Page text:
Boris Johnson’s Brexit envoy arrives in Brussels for talks on Wednesday amid rising expectations in the EU that the beleaguered prime minister is preparing to shift his position in an attempt to broker a deal.
David Frost will be pressed in Brussels to give more details of the prime minister’s new softer line on the future of the Irish border, which lies at the heart of efforts to secure a new withdrawal agreement.
Some EU diplomats believe that Mr Johnson — who has been outmanoeuvred by MPs opposed to a no-deal Brexit and a snap election over the past week — now recognises that striking an agreement at a European leaders’ summit next month is probably the best way out of his predicament.
Mr Johnson has insisted on the UK leaving the EU with or without an agreement on October 31 since becoming prime minister, but Downing Street said on Tuesday the “priority” now was to avoid a no-deal Brexit.
He has a five-week window while the British parliament is suspended to start serious negotiations in Brussels.
The prime minister is under pressure from opposition MPs to abandon his Democratic Unionist party allies and push for a Brexit deal based on a previous EU offer for a so-called backstop arrangement covering Northern Ireland.
The backstop aims to prevent the return of a hard Irish border if no free trade agreement between the UK and the EU has been put in place at the end of a Brexit transition period.
Under the original EU plan, Northern Ireland would remain part of the bloc’s single market and customs area, removing the need for checks on trade with the Irish Republic.
However it would have created new checks on the Irish Sea on trade with mainland Britain and Mr Johnson’s predecessor, Theresa May, rejected that as “something no British prime minister could ever accept”.
She opted instead for a UK-wide backstop involving a “temporary” customs union with the EU but that was viewed by Eurosceptic Conservative MPs as a “trap” to keep Britain permanently tied to the bloc.
Mr Johnson is demanding this mechanism be removed from the withdrawal agreement, and the EU now stands ready to revive the Northern Ireland-only backstop.
Mr Johnson on Monday met Arlene Foster, DUP leader, and has told the unionist party he will not support a Northern Ireland-only backstop. Mrs Foster has called it “undemocratic and unconstitutional”.
But Mr Johnson has accepted that Northern Ireland could effectively remain part of the EU single market for agriculture and food — throwing up new checks on the Irish Sea — if the Stormont assembly was reconvened and gave its consent.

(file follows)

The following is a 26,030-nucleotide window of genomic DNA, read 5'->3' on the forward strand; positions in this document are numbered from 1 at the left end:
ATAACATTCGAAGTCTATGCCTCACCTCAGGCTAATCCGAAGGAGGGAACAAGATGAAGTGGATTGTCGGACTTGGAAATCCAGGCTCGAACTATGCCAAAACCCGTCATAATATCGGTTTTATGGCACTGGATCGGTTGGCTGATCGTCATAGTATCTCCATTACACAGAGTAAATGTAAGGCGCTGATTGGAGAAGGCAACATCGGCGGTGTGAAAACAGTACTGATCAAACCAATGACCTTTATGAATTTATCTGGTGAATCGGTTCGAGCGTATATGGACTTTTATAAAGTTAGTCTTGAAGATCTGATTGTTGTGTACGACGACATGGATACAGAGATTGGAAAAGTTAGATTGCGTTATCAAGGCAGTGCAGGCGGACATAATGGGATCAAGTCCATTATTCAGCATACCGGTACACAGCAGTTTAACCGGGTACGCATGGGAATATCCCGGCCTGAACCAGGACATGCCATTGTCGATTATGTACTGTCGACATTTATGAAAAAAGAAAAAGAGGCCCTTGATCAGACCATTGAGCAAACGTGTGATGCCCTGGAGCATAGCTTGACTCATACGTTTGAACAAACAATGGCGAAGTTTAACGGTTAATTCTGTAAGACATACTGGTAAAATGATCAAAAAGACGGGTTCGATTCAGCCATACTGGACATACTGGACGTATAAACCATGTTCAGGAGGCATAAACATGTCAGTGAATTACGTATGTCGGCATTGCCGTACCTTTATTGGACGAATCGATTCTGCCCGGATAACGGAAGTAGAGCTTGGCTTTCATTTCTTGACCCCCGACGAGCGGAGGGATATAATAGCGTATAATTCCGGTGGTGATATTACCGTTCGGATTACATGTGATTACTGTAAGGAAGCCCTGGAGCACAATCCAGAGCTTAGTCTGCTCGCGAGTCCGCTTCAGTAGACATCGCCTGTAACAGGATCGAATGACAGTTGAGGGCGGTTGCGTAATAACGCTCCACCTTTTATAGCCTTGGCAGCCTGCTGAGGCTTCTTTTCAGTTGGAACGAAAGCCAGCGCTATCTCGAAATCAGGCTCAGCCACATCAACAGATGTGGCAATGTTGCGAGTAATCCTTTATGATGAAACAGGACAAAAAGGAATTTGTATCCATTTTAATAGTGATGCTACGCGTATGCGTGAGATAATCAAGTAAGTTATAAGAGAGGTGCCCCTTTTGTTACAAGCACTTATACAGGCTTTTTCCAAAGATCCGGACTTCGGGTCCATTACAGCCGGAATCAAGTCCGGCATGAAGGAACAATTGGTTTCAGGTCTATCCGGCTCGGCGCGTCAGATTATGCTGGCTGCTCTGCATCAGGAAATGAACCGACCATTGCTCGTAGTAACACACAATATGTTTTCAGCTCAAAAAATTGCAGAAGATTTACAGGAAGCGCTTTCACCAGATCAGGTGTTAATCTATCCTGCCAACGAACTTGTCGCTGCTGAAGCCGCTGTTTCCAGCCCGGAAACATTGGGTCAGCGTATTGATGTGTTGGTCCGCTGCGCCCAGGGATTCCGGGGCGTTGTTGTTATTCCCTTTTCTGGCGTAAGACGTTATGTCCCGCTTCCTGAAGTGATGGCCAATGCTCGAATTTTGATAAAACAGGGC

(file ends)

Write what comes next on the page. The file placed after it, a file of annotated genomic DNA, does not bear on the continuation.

Some at Westminster believe the prime minister should simply sideline the DUP — whose 10 MPs have supported the Tory administration since 2017 — now that the party no longer provides him with a working majority in the House of Commons.
In a move that wiped out his majority, Mr Johnson sacked 21 Tory MPs last week after they combined with opposition parties to secure Commons approval for legislation to try to prevent a no-deal Brexit on October 31.
“The Tory party is no longer dependent on the DUP for its majority — it doesn’t have a majority,” said Nick Boles, a former Conservative MP, at the launch of a new cross-party group of parliamentarians seeking consensus on a new Brexit deal.
The MPs, including Liberal Democrat Norman Lamb, Conservative Rory Stewart and Labour’s Stephen Kinnock, claimed “up to” 50 MPs in the main opposition party — mostly in pro-Leave constituencies — were now prepared to back an agreement to leave the EU.
Mr Johnson would need to win the support of dozens of Labour MPs to secure parliamentary approval for a new Brexit deal if the DUP voted against the agreement because it contained a Northern Ireland-only backstop.
The key question in Brussels is whether the prime minister could execute a U-turn and start preparing the ground for such a mechanism — in spite of Number 10 denying it is an option.
Mr Johnson’s suggestion that the UK is willing to countenance an all-Ireland agrifood zone as an alternative to the backstop has prompted some EU diplomats to ask whether it would be possible to build up to a broader arrangement covering other sectors on the island.
Some point out that Mr Johnson has already shifted some way from his initial hardline approach to the Brexit negotiations with Brussels, suggesting further movement is possible.
“He started by saying he wouldn’t talk unless the EU binned the backstop . . . now he is signalling that some Irish solution may be possible,” said one EU diplomat.
“You can ask yourself, as some are, whether we are seeing steps towards a backstop limited to Northern Ireland. Everyone can look at Mr Johnson’s limited options and see that this may be the least bad one.”
Phil Hogan, Ireland’s EU commissioner who is set to take on the trade portfolio from November 1, told RTE News that there were signs of movement on both sides of the Brexit negotiations, noting that Mr Johnson was now willing to look at divergence of some rules and regulations between the island of Ireland and the UK.
Officials in Brussels said that to date they had yet to see concrete proposals from the UK — notably on Mr Johnson’s alternatives to the UK-wide Irish backstop — that would move matters forward.